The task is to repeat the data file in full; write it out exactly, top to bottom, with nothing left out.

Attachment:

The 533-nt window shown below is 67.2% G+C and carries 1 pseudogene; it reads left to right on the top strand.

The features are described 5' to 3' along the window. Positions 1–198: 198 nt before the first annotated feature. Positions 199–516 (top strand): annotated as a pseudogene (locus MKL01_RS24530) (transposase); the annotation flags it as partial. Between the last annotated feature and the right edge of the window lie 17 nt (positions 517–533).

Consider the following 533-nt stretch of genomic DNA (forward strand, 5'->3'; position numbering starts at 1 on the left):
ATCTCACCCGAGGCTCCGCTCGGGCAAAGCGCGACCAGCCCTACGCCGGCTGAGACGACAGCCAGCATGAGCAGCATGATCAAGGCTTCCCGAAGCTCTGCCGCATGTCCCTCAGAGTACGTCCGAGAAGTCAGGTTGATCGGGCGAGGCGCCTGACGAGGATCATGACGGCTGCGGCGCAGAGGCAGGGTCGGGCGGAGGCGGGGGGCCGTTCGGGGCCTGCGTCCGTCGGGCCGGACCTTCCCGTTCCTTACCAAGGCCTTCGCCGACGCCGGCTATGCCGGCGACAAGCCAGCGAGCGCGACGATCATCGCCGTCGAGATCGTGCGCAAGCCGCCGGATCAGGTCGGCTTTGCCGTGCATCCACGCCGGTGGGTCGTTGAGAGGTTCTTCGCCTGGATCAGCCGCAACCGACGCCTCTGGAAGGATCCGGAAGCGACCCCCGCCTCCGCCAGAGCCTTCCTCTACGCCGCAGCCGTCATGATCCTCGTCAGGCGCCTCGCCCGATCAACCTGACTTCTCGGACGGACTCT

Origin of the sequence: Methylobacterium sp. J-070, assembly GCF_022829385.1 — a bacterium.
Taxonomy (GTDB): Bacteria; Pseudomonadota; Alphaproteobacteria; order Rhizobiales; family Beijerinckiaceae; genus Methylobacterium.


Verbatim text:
The 533-nt window shown below is 67.2% G+C and carries 1 pseudogene; it reads left to right on the top strand.

The features are described 5' to 3' along the window. Positions 1–198: 198 nt before the first annotated feature. Positions 199–516 (top strand): annotated as a pseudogene (locus MKL01_RS24530) (transposase); the annotation flags it as partial. Between the last annotated feature and the right edge of the window lie 17 nt (positions 517–533).

Consider the following 533-nt stretch of genomic DNA (forward strand, 5'->3'; position numbering starts at 1 on the left):
ATCTCACCCGAGGCTCCGCTCGGGCAAAGCGCGACCAGCCCTACGCCGGCTGAGACGACAGCCAGCATGAGCAGCATGATCAAGGCTTCCCGAAGCTCTGCCGCATGTCCCTCAGAGTACGTCCGAGAAGTCAGGTTGATCGGGCGAGGCGCCTGACGAGGATCATGACGGCTGCGGCGCAGAGGCAGGGTCGGGCGGAGGCGGGGGGCCGTTCGGGGCCTGCGTCCGTCGGGCCGGACCTTCCCGTTCCTTACCAAGGCCTTCGCCGACGCCGGCTATGCCGGCGACAAGCCAGCGAGCGCGACGATCATCGCCGTCGAGATCGTGCGCAAGCCGCCGGATCAGGTCGGCTTTGCCGTGCATCCACGCCGGTGGGTCGTTGAGAGGTTCTTCGCCTGGATCAGCCGCAACCGACGCCTCTGGAAGGATCCGGAAGCGACCCCCGCCTCCGCCAGAGCCTTCCTCTACGCCGCAGCCGTCATGATCCTCGTCAGGCGCCTCGCCCGATCAACCTGACTTCTCGGACGGACTCT

Origin of the sequence: Methylobacterium sp. J-070, assembly GCF_022829385.1 — a bacterium.
Taxonomy (GTDB): Bacteria; Pseudomonadota; Alphaproteobacteria; order Rhizobiales; family Beijerinckiaceae; genus Methylobacterium.